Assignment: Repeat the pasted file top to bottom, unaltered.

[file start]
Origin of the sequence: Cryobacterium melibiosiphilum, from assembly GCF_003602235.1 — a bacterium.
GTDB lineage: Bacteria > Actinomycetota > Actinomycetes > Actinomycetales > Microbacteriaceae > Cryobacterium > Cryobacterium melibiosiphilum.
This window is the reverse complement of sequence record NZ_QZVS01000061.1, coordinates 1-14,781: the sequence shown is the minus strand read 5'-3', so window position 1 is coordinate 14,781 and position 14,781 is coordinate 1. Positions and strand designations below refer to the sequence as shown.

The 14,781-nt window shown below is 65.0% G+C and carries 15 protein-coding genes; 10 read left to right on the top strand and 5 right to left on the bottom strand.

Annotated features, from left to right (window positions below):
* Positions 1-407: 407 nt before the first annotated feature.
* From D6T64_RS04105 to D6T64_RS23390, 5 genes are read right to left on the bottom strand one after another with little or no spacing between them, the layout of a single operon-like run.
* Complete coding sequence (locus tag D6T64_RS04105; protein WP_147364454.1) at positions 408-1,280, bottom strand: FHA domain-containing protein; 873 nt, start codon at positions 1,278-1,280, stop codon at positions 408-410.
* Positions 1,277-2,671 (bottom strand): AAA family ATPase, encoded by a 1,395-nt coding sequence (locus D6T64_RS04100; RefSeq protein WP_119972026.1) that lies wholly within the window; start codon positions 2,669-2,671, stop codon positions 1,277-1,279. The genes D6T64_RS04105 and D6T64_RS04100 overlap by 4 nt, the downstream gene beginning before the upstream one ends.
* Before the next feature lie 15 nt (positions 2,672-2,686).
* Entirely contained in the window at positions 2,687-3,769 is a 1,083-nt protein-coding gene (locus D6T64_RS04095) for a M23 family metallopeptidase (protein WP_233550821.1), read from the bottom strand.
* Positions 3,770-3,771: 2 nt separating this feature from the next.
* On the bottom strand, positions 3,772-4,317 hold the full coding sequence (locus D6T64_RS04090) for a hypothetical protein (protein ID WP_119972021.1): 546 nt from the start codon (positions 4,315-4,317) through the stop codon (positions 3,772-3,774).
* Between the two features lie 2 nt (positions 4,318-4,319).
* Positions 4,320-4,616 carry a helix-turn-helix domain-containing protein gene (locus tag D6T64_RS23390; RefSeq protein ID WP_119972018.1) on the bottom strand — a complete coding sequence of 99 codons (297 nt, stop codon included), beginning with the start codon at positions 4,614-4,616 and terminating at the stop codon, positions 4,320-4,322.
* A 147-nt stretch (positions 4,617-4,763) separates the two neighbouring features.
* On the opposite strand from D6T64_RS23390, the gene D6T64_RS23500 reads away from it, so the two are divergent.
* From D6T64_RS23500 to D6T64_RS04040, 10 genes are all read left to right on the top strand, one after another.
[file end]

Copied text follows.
Origin of the sequence: Cryobacterium melibiosiphilum, from assembly GCF_003602235.1 — a bacterium.
GTDB lineage: Bacteria > Actinomycetota > Actinomycetes > Actinomycetales > Microbacteriaceae > Cryobacterium > Cryobacterium melibiosiphilum.
This window is the reverse complement of sequence record NZ_QZVS01000061.1, coordinates 1-14,781: the sequence shown is the minus strand read 5'-3', so window position 1 is coordinate 14,781 and position 14,781 is coordinate 1. Positions and strand designations below refer to the sequence as shown.

The 14,781-nt window shown below is 65.0% G+C and carries 15 protein-coding genes; 10 read left to right on the top strand and 5 right to left on the bottom strand.

Annotated features, from left to right (window positions below):
* Positions 1-407: 407 nt before the first annotated feature.
* From D6T64_RS04105 to D6T64_RS23390, 5 genes are read right to left on the bottom strand one after another with little or no spacing between them, the layout of a single operon-like run.
* Complete coding sequence (locus tag D6T64_RS04105; protein WP_147364454.1) at positions 408-1,280, bottom strand: FHA domain-containing protein; 873 nt, start codon at positions 1,278-1,280, stop codon at positions 408-410.
* Positions 1,277-2,671 (bottom strand): AAA family ATPase, encoded by a 1,395-nt coding sequence (locus D6T64_RS04100; RefSeq protein WP_119972026.1) that lies wholly within the window; start codon positions 2,669-2,671, stop codon positions 1,277-1,279. The genes D6T64_RS04105 and D6T64_RS04100 overlap by 4 nt, the downstream gene beginning before the upstream one ends.
* Before the next feature lie 15 nt (positions 2,672-2,686).
* Entirely contained in the window at positions 2,687-3,769 is a 1,083-nt protein-coding gene (locus D6T64_RS04095) for a M23 family metallopeptidase (protein WP_233550821.1), read from the bottom strand.
* Positions 3,770-3,771: 2 nt separating this feature from the next.
* On the bottom strand, positions 3,772-4,317 hold the full coding sequence (locus D6T64_RS04090) for a hypothetical protein (protein ID WP_119972021.1): 546 nt from the start codon (positions 4,315-4,317) through the stop codon (positions 3,772-3,774).
* Between the two features lie 2 nt (positions 4,318-4,319).
* Positions 4,320-4,616 carry a helix-turn-helix domain-containing protein gene (locus tag D6T64_RS23390; RefSeq protein ID WP_119972018.1) on the bottom strand — a complete coding sequence of 99 codons (297 nt, stop codon included), beginning with the start codon at positions 4,614-4,616 and terminating at the stop codon, positions 4,320-4,322.
* A 147-nt stretch (positions 4,617-4,763) separates the two neighbouring features.
* On the opposite strand from D6T64_RS23390, the gene D6T64_RS23500 reads away from it, so the two are divergent.
* From D6T64_RS23500 to D6T64_RS04040, 10 genes are all read left to right on the top strand, one after another.